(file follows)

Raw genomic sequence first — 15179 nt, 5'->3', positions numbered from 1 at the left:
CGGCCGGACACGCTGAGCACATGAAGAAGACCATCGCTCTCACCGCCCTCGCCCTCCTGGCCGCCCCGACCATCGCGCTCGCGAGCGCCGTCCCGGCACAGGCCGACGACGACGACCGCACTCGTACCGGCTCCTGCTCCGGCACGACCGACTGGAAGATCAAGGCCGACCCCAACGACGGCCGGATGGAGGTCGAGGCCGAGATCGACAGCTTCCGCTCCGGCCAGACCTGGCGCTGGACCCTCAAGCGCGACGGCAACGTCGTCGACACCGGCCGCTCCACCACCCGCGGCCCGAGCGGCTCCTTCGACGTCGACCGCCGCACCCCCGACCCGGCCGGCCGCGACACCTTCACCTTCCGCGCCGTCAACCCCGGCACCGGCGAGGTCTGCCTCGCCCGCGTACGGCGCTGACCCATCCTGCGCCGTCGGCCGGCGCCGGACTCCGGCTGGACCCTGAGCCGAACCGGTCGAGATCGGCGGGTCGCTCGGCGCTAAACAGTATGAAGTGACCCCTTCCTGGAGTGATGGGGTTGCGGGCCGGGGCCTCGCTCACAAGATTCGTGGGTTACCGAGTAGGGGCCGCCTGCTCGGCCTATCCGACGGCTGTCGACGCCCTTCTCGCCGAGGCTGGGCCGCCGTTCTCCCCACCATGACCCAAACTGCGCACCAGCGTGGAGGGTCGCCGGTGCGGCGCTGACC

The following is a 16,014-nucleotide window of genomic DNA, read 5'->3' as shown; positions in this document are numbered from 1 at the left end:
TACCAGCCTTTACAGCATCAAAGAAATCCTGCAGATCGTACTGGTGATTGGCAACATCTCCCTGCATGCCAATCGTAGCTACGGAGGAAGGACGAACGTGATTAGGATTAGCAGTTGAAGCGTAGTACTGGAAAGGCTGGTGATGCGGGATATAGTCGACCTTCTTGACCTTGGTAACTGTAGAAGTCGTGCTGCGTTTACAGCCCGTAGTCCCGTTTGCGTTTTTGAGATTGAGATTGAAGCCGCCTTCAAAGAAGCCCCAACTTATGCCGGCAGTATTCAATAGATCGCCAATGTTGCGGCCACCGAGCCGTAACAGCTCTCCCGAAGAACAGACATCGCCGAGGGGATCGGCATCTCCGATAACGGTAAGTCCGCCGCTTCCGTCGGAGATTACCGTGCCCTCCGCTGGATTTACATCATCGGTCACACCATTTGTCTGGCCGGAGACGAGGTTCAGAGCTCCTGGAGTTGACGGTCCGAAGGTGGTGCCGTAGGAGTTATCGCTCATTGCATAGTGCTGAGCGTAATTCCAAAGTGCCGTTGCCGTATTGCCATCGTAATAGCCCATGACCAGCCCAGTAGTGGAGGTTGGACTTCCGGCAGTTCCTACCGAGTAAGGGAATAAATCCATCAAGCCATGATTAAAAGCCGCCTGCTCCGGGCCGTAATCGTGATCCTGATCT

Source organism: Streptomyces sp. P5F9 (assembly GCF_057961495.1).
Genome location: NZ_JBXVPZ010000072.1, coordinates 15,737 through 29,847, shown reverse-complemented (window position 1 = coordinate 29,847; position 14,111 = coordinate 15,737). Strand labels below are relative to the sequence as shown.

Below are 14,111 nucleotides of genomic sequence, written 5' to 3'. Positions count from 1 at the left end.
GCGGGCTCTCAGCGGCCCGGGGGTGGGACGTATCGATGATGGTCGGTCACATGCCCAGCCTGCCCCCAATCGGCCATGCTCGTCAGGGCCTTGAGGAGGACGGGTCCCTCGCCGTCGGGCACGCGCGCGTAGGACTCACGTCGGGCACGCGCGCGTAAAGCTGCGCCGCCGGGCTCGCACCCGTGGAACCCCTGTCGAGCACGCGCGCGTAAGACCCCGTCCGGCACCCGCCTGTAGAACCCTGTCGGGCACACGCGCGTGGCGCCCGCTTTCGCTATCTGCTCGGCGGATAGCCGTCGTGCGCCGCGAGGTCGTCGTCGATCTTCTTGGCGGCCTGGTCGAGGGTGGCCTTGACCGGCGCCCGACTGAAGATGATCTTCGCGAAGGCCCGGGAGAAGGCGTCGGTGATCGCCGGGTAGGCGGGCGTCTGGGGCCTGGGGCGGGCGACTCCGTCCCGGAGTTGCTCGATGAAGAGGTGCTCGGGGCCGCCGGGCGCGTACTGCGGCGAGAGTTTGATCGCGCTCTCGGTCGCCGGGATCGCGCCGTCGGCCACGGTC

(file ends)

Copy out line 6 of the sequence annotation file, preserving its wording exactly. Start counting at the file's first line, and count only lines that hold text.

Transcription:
Genome location: NZ_JBXVPZ010000072.1, coordinates 15,737 through 29,847, shown reverse-complemented (window position 1 = coordinate 29,847; position 14,111 = coordinate 15,737). Strand labels below are relative to the sequence as shown.